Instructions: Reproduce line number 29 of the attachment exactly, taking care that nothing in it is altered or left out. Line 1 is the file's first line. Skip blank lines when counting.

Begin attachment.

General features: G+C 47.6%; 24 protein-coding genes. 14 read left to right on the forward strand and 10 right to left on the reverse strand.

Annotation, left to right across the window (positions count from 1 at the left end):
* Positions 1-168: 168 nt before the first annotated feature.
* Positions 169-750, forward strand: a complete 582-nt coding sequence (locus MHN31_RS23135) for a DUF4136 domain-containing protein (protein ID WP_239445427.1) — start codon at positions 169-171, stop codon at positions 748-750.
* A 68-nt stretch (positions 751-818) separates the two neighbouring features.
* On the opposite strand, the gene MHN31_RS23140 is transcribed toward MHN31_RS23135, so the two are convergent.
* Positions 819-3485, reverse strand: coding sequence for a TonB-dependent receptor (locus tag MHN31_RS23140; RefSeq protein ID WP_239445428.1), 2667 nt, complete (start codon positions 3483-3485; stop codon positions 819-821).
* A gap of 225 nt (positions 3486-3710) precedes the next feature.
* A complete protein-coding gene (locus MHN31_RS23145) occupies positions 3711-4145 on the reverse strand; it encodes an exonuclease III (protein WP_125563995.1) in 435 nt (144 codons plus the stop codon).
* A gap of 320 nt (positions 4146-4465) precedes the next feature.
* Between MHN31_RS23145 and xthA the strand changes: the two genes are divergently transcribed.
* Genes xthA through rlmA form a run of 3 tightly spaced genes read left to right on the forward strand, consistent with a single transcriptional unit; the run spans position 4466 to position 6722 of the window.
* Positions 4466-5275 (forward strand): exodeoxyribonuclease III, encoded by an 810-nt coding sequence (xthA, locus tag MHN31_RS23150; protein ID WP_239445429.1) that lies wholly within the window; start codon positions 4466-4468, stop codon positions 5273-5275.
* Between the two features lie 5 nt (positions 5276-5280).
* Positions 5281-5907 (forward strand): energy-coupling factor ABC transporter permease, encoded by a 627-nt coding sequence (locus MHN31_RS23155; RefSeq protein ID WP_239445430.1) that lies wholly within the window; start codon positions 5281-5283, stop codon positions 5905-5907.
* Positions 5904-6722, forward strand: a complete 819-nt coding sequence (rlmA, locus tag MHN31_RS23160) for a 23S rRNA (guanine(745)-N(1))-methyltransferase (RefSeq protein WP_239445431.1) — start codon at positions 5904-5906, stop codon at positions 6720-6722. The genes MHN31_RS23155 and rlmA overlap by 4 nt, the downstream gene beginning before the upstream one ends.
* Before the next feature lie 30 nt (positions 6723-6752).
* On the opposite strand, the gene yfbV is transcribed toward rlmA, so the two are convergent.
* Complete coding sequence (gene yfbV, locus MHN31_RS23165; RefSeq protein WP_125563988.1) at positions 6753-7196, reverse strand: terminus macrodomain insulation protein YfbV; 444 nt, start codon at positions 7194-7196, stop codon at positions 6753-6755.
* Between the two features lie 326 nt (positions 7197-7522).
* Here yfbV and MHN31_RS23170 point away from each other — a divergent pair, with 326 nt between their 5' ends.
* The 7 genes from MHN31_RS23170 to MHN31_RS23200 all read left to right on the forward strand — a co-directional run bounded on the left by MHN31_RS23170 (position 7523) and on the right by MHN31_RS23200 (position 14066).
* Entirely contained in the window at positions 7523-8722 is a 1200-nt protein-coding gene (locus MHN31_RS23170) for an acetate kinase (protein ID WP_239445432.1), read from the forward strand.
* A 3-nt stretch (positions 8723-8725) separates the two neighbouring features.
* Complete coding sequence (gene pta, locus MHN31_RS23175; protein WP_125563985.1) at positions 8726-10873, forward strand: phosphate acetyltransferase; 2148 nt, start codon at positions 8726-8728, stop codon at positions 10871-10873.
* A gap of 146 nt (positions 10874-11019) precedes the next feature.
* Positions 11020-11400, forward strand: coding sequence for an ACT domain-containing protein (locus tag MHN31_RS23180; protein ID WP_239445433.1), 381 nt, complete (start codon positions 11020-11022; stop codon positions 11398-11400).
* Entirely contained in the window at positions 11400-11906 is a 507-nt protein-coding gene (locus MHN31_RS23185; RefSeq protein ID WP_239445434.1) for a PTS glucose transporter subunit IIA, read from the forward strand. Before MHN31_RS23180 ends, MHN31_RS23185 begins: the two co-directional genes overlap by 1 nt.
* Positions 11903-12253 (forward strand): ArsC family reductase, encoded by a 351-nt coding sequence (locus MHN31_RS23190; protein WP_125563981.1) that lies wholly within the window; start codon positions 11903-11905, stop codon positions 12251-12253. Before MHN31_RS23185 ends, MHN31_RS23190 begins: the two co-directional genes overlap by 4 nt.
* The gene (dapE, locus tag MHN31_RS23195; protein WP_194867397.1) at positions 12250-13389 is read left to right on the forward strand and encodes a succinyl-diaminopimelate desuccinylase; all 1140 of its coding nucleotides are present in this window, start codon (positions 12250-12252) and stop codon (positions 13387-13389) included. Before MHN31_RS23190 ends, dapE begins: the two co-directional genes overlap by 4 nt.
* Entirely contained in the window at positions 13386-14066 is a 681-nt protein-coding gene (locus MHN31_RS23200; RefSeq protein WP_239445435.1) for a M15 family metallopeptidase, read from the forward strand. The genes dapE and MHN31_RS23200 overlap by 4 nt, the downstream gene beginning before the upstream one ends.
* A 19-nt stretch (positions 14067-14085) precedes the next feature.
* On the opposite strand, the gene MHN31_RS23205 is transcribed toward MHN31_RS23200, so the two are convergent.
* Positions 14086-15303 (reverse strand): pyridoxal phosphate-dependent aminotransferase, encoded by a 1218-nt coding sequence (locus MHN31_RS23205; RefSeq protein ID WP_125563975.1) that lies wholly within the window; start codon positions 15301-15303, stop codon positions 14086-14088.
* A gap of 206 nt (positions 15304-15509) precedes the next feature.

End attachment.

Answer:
* Positions 11903-12253 (forward strand): ArsC family reductase, encoded by a 351-nt coding sequence (locus MHN31_RS23190; protein WP_125563981.1) that lies wholly within the window; start codon positions 11903-11905, stop codon positions 12251-12253. Before MHN31_RS23185 ends, MHN31_RS23190 begins: the two co-directional genes overlap by 4 nt.